Sundays were first and foremost a religious day. Most of the students attended black churches in Hartford if they could. They found the Simsbury church services too plain and quiet. Those who did attend Simsbury churches are remembered as being very nice young men and always dressed in jackets and ties. Most frequently religious services were conducted in their dormitory because they were working a portion of Sunday. “We have service every Sunday about 8:00 and I am the religious leader we have a Boys choir here and we are going to sing on the air soon,” he wrote to his father on June 11 1944. Dr. King’s father wanted him to attend Hartford churches where he might be exposed to other black preachers. According to the Rev. King T. Hayes, pastor of the Shiloh Baptist Church in Hartford who was in the Morehouse program in 1946 and 1947 it was not uncommon for the young men to walk both ways to Hartford saving money on train fare. “We went to church in Simsbury and we were the only negro’s there Negroes and whites go to the same church,” King wrote his mother on June 11, 1944.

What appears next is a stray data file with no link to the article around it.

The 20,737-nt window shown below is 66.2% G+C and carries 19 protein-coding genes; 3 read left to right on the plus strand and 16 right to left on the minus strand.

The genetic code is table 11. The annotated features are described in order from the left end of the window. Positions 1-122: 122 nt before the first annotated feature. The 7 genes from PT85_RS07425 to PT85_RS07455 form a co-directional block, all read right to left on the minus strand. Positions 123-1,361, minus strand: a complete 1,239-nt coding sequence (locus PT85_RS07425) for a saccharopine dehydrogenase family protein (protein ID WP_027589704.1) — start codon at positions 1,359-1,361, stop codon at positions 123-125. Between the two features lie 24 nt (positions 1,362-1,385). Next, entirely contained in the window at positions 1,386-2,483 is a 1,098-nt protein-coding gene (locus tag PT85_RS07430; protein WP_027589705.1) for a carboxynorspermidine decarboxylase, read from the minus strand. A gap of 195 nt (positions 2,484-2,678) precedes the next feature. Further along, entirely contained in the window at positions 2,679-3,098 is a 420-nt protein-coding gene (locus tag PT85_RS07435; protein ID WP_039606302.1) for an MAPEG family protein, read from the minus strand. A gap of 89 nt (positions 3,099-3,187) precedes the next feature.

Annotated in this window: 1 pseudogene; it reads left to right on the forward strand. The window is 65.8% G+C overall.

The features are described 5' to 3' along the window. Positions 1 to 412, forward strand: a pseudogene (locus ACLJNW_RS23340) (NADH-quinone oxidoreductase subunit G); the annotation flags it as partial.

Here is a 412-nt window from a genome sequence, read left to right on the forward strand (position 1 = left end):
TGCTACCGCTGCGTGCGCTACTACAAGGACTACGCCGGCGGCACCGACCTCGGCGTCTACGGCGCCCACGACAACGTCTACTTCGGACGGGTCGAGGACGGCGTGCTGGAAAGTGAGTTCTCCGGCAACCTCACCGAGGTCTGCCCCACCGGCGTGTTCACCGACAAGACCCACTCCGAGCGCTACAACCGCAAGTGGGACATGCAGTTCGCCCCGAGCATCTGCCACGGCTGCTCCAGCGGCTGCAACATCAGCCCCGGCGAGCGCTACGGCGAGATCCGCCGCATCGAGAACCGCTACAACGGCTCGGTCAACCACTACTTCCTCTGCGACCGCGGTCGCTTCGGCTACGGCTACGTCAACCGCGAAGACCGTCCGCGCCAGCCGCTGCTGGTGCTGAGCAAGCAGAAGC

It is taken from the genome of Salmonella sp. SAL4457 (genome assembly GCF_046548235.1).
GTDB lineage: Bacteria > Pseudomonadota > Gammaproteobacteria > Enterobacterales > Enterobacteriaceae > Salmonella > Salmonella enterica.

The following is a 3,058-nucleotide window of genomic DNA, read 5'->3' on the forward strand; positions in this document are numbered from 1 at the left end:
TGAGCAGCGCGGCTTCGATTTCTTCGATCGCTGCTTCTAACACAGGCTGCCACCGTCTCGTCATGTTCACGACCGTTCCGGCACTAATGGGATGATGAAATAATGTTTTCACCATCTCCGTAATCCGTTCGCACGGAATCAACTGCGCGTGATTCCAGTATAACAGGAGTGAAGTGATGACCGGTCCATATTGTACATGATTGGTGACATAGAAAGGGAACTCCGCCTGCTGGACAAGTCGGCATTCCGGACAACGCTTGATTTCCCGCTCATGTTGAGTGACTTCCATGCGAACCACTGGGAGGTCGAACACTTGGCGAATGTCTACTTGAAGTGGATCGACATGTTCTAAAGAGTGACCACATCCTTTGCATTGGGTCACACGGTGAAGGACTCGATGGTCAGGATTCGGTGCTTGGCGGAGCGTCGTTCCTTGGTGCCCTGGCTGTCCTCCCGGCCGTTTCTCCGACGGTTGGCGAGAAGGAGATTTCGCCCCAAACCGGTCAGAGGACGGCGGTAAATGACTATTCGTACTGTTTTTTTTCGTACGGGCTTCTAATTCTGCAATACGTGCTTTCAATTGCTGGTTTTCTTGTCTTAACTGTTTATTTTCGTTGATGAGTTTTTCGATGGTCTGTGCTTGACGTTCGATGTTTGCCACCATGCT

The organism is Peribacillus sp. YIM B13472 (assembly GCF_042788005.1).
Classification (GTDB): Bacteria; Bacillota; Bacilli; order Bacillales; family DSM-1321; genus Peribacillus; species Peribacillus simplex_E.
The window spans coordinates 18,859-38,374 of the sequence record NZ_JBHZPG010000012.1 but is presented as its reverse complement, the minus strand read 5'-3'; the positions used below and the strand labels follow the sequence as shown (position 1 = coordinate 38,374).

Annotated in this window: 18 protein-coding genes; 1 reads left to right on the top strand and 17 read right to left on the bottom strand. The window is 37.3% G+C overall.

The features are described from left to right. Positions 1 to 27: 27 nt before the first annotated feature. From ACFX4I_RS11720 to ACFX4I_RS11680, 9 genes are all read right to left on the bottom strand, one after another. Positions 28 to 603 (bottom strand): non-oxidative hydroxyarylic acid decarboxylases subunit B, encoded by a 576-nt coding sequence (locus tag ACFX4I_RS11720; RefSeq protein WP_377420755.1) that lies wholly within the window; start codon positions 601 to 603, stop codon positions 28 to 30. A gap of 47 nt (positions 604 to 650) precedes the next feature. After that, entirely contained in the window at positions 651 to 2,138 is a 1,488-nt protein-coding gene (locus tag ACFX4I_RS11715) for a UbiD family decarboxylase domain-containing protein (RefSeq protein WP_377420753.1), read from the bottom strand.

Dr. King left Simsbury on September 12, 1944 after the Hurricane of Sept. 8th to return to Atlanta. It had been a summer of freedom from his family as well as the racial constraints of the segregated south. While his presence as a fifteen year old tobacco worker went largely unnoticed by the residents of Simsbury and even most of those students who lived with him, the impact of a non-segregated Simsbury and Hartford made a lasting impression on the young man. The return was difficult for him and has been described by him as pivotal in laying the groundwork for his later civil rights work. “The first time I was seated behind a curtain in a dining car, I felt as if the curtain had been dropped on my selfhood. I could never adjust to the separate waiting rooms, separate eating places, separate rest rooms, partly because the separate was always unequal, and partly because the very idea of separation did something to my sense of dignity and self respect,” Dr. King writes in his autobiography.

The following two summers found Dr. King working as a Pullman porter and in a factory against his father’s wishes. In 1947 he returns with the Morehouse program and again works tobacco. A more mature student he is struggling with his call to the ministry. His friend, Emmett Proctor tells the story of Dr. King calling home from Simsbury to tell his mother that they have had a minor run-in with the police over a prank and cushioning the news by first announcing that he has decided to follow in the footsteps of his father, grandfather and great-grandfather. After his graduation in 1948 from Morehouse College, Dr. King attended Crozier Theological Seminary in Chester, Pennsylvania. He received a doctorate from Boston University in 1955. While it is documented that he returned to Hartford during his time as a civil rights leader, it is not known if he ever visited Simsbury again.